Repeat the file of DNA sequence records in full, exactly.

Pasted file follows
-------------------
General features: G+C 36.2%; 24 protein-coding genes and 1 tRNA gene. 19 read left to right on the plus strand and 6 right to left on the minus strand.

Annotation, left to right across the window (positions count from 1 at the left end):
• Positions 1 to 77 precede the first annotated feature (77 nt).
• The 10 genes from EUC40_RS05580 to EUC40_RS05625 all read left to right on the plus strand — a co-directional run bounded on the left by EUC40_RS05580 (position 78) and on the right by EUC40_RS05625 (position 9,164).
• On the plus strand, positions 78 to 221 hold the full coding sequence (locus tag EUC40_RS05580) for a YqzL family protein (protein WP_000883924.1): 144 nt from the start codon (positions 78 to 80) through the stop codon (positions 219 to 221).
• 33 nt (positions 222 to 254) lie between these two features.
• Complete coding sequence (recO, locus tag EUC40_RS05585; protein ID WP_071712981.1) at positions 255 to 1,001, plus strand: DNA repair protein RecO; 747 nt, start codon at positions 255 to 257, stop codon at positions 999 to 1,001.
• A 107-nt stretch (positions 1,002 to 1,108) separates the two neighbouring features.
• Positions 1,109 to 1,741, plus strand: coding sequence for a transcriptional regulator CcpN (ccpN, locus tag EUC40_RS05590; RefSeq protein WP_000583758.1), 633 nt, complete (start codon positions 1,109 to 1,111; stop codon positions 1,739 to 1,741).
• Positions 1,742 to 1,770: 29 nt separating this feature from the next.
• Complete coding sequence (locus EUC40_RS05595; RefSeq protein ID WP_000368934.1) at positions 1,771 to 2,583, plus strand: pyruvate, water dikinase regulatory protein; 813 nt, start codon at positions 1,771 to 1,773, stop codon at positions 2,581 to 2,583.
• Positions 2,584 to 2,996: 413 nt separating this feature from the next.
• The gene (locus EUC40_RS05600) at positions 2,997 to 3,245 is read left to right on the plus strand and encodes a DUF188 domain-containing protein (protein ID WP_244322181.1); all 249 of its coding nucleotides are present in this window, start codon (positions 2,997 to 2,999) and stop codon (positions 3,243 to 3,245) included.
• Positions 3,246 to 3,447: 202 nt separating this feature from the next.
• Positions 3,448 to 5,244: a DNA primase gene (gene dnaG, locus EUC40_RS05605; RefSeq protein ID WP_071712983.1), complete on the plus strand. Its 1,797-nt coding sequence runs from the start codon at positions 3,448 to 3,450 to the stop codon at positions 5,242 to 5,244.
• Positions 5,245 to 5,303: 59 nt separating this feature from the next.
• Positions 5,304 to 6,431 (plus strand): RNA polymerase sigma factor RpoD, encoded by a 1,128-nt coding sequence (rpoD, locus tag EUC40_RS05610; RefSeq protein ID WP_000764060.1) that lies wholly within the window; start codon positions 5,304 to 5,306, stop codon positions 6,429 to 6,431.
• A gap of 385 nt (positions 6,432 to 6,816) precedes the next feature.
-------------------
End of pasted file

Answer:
General features: G+C 36.2%; 24 protein-coding genes and 1 tRNA gene. 19 read left to right on the plus strand and 6 right to left on the minus strand.

Annotation, left to right across the window (positions count from 1 at the left end):
• Positions 1 to 77 precede the first annotated feature (77 nt).
• The 10 genes from EUC40_RS05580 to EUC40_RS05625 all read left to right on the plus strand — a co-directional run bounded on the left by EUC40_RS05580 (position 78) and on the right by EUC40_RS05625 (position 9,164).
• On the plus strand, positions 78 to 221 hold the full coding sequence (locus tag EUC40_RS05580) for a YqzL family protein (protein WP_000883924.1): 144 nt from the start codon (positions 78 to 80) through the stop codon (positions 219 to 221).
• 33 nt (positions 222 to 254) lie between these two features.
• Complete coding sequence (recO, locus tag EUC40_RS05585; protein ID WP_071712981.1) at positions 255 to 1,001, plus strand: DNA repair protein RecO; 747 nt, start codon at positions 255 to 257, stop codon at positions 999 to 1,001.
• A 107-nt stretch (positions 1,002 to 1,108) separates the two neighbouring features.
• Positions 1,109 to 1,741, plus strand: coding sequence for a transcriptional regulator CcpN (ccpN, locus tag EUC40_RS05590; RefSeq protein WP_000583758.1), 633 nt, complete (start codon positions 1,109 to 1,111; stop codon positions 1,739 to 1,741).
• Positions 1,742 to 1,770: 29 nt separating this feature from the next.
• Complete coding sequence (locus EUC40_RS05595; RefSeq protein ID WP_000368934.1) at positions 1,771 to 2,583, plus strand: pyruvate, water dikinase regulatory protein; 813 nt, start codon at positions 1,771 to 1,773, stop codon at positions 2,581 to 2,583.
• Positions 2,584 to 2,996: 413 nt separating this feature from the next.
• The gene (locus EUC40_RS05600) at positions 2,997 to 3,245 is read left to right on the plus strand and encodes a DUF188 domain-containing protein (protein ID WP_244322181.1); all 249 of its coding nucleotides are present in this window, start codon (positions 2,997 to 2,999) and stop codon (positions 3,243 to 3,245) included.
• Positions 3,246 to 3,447: 202 nt separating this feature from the next.
• Positions 3,448 to 5,244: a DNA primase gene (gene dnaG, locus EUC40_RS05605; RefSeq protein ID WP_071712983.1), complete on the plus strand. Its 1,797-nt coding sequence runs from the start codon at positions 3,448 to 3,450 to the stop codon at positions 5,242 to 5,244.
• Positions 5,245 to 5,303: 59 nt separating this feature from the next.
• Positions 5,304 to 6,431 (plus strand): RNA polymerase sigma factor RpoD, encoded by a 1,128-nt coding sequence (rpoD, locus tag EUC40_RS05610; RefSeq protein ID WP_000764060.1) that lies wholly within the window; start codon positions 5,304 to 5,306, stop codon positions 6,429 to 6,431.
• A gap of 385 nt (positions 6,432 to 6,816) precedes the next feature.